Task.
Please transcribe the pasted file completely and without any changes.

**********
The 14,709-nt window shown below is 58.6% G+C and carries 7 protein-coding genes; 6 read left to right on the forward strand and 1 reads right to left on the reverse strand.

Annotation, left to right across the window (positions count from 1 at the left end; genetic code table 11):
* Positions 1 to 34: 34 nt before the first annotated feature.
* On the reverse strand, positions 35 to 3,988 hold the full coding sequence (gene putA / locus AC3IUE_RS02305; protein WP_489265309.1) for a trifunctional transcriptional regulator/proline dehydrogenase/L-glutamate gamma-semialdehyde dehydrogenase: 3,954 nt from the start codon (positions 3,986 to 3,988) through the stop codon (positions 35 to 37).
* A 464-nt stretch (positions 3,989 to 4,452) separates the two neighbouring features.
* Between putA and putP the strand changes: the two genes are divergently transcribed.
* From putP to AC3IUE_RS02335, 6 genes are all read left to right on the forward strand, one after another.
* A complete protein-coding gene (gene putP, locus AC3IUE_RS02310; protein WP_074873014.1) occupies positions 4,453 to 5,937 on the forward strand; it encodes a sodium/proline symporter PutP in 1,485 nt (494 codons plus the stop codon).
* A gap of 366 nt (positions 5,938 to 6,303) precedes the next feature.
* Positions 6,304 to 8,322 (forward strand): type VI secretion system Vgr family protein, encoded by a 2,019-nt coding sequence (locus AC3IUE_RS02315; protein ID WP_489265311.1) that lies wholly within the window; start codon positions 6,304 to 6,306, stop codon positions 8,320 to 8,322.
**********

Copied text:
The 14,709-nt window shown below is 58.6% G+C and carries 7 protein-coding genes; 6 read left to right on the forward strand and 1 reads right to left on the reverse strand.

Annotation, left to right across the window (positions count from 1 at the left end; genetic code table 11):
* Positions 1 to 34: 34 nt before the first annotated feature.
* On the reverse strand, positions 35 to 3,988 hold the full coding sequence (gene putA / locus AC3IUE_RS02305; protein WP_489265309.1) for a trifunctional transcriptional regulator/proline dehydrogenase/L-glutamate gamma-semialdehyde dehydrogenase: 3,954 nt from the start codon (positions 3,986 to 3,988) through the stop codon (positions 35 to 37).
* A 464-nt stretch (positions 3,989 to 4,452) separates the two neighbouring features.
* Between putA and putP the strand changes: the two genes are divergently transcribed.
* From putP to AC3IUE_RS02335, 6 genes are all read left to right on the forward strand, one after another.
* A complete protein-coding gene (gene putP, locus AC3IUE_RS02310; protein WP_074873014.1) occupies positions 4,453 to 5,937 on the forward strand; it encodes a sodium/proline symporter PutP in 1,485 nt (494 codons plus the stop codon).
* A gap of 366 nt (positions 5,938 to 6,303) precedes the next feature.
* Positions 6,304 to 8,322 (forward strand): type VI secretion system Vgr family protein, encoded by a 2,019-nt coding sequence (locus AC3IUE_RS02315; protein ID WP_489265311.1) that lies wholly within the window; start codon positions 6,304 to 6,306, stop codon positions 8,320 to 8,322.